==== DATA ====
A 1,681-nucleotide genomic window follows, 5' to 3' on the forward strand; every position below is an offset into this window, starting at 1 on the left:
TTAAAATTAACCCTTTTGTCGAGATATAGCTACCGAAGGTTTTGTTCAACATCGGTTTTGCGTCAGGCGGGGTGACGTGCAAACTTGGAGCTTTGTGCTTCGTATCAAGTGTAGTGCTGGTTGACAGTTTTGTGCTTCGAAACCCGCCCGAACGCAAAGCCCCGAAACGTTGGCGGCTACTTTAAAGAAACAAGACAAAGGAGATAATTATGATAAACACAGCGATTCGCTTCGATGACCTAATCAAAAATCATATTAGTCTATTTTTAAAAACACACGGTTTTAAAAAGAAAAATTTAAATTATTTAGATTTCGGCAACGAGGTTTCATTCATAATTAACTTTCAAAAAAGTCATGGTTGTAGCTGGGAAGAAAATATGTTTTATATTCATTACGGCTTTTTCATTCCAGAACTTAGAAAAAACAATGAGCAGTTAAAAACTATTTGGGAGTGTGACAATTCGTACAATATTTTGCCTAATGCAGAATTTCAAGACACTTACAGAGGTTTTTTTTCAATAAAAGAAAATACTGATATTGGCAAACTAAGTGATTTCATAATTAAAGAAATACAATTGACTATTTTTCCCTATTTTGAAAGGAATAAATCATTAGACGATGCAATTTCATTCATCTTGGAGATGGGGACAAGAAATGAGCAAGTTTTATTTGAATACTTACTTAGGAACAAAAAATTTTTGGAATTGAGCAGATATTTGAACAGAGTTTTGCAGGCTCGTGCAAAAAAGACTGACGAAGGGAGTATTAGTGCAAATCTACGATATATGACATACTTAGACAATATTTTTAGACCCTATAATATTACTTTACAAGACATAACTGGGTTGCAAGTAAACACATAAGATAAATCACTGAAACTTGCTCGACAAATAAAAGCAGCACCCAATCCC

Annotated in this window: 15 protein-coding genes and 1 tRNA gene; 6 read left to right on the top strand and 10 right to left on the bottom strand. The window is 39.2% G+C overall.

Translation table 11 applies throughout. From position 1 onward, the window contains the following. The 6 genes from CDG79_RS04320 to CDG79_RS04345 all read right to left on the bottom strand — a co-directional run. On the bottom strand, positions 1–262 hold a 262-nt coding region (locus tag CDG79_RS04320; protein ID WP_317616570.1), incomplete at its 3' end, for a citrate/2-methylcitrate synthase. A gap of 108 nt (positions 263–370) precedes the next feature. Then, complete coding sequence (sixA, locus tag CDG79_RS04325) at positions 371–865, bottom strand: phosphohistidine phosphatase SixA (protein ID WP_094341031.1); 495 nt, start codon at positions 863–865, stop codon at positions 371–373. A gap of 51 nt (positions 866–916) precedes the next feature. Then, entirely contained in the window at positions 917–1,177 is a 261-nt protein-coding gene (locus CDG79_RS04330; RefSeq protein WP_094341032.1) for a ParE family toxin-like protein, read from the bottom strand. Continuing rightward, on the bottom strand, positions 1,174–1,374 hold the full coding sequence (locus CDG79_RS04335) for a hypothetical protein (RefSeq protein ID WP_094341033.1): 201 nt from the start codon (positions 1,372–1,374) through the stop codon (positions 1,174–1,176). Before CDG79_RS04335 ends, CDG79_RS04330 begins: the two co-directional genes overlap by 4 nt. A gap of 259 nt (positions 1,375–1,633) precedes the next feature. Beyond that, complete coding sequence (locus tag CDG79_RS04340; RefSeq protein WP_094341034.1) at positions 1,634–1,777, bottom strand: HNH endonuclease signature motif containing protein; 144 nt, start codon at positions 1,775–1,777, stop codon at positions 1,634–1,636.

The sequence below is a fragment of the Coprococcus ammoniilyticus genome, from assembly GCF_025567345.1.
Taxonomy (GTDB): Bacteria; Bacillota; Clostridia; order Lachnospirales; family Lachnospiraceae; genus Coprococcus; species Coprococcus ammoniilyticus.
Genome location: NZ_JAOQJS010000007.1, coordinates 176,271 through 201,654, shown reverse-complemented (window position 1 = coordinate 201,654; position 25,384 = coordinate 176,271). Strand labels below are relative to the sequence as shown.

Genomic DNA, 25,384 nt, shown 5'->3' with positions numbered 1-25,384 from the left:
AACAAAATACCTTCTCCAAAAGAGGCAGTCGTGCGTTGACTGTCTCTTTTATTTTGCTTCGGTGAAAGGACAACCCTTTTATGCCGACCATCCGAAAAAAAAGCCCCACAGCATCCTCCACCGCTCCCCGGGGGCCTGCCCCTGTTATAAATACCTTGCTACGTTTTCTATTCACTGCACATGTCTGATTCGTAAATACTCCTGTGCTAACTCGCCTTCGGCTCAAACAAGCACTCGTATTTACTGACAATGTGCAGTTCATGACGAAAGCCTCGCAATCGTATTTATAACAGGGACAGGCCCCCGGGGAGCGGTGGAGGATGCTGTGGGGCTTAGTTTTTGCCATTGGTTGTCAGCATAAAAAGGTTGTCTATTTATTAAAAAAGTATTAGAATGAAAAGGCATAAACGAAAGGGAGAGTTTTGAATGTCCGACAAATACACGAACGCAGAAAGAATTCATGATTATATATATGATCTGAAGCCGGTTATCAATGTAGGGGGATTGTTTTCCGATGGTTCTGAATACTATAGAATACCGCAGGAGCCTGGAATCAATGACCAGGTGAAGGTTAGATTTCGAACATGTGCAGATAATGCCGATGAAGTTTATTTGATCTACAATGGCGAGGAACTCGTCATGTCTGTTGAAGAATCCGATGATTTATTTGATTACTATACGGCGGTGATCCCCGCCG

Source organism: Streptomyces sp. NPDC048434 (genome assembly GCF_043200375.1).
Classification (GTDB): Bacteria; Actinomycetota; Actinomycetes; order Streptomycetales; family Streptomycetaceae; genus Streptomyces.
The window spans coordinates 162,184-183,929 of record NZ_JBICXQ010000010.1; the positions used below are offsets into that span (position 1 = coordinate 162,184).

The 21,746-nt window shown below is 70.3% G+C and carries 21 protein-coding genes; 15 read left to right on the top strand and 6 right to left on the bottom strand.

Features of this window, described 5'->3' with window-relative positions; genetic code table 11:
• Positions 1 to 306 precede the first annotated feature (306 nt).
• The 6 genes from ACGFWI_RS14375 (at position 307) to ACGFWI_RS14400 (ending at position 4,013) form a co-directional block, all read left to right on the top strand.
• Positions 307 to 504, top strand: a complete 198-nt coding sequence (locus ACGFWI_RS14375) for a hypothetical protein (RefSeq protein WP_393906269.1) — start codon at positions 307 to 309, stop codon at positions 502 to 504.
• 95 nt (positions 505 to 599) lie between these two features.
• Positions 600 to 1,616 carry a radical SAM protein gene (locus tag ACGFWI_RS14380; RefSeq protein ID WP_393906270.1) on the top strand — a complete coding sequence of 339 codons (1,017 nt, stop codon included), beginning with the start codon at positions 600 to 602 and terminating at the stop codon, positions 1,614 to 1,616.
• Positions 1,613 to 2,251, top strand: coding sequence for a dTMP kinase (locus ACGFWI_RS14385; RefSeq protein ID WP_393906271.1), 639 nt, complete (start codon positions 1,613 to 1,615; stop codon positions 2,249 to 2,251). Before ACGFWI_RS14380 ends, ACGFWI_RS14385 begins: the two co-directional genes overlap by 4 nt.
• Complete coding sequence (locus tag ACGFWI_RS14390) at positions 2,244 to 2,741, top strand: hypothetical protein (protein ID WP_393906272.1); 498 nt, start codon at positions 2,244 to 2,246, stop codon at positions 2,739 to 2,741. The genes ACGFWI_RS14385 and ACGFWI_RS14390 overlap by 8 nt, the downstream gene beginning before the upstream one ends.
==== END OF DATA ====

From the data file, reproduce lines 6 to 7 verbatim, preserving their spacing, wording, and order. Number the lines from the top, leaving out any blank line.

Taxonomy (GTDB): Bacteria; Bacillota; Clostridia; order Lachnospirales; family Lachnospiraceae; genus Coprococcus; species Coprococcus ammoniilyticus.
Genome location: NZ_JAOQJS010000007.1, coordinates 176,271 through 201,654, shown reverse-complemented (window position 1 = coordinate 201,654; position 25,384 = coordinate 176,271). Strand labels below are relative to the sequence as shown.